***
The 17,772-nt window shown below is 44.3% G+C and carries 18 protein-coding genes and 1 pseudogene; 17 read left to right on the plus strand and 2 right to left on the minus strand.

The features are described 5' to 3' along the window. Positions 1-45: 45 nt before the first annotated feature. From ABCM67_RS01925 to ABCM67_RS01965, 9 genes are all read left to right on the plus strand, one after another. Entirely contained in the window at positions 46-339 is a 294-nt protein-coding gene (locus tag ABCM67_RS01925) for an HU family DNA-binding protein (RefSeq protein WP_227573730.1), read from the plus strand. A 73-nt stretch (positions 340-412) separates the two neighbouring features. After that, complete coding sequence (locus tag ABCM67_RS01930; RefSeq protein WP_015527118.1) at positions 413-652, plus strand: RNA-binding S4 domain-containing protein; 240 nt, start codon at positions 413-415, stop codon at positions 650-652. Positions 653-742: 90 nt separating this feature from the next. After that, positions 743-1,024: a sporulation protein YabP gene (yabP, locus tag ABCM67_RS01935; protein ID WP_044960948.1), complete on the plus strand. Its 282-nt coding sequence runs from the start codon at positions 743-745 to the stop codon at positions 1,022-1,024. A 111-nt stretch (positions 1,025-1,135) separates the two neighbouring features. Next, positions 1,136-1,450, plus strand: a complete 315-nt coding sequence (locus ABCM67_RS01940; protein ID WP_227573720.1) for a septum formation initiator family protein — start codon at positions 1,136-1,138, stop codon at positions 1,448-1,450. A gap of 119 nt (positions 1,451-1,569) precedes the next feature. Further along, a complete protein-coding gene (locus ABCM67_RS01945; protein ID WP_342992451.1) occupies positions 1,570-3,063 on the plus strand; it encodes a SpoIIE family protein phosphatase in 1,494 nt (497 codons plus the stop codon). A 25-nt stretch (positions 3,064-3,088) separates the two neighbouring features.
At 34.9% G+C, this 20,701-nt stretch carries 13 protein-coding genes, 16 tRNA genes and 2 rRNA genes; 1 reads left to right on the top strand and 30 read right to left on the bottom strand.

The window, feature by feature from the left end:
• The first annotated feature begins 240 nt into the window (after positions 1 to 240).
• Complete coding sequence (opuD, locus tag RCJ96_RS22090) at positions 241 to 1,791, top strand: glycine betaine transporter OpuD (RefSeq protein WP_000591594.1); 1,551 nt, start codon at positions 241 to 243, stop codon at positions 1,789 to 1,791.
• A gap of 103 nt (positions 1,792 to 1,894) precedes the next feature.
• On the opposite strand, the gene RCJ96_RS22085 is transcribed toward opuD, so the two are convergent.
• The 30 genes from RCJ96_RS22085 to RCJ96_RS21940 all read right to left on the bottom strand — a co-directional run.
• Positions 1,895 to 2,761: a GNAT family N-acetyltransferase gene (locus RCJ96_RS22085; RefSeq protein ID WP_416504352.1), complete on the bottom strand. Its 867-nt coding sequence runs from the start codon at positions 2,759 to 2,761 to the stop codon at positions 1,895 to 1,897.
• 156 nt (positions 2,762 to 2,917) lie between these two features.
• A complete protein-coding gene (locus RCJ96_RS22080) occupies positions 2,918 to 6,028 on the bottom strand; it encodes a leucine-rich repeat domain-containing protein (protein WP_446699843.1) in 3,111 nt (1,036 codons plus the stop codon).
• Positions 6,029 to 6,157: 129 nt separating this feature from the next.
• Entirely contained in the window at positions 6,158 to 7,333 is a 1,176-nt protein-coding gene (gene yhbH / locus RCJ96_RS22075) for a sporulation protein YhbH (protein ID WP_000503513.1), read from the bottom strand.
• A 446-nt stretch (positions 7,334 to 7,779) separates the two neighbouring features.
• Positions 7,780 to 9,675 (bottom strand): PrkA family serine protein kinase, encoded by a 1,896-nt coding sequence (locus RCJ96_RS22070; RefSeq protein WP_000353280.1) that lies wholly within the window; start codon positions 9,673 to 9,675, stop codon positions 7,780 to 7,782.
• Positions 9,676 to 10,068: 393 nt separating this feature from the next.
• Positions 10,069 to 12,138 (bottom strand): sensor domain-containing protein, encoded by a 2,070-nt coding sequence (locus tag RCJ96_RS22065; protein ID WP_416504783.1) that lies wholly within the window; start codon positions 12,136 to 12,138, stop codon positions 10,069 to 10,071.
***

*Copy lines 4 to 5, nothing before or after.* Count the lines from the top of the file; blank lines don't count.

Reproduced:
The window, feature by feature from the left end:
• The first annotated feature begins 240 nt into the window (after positions 1 to 240).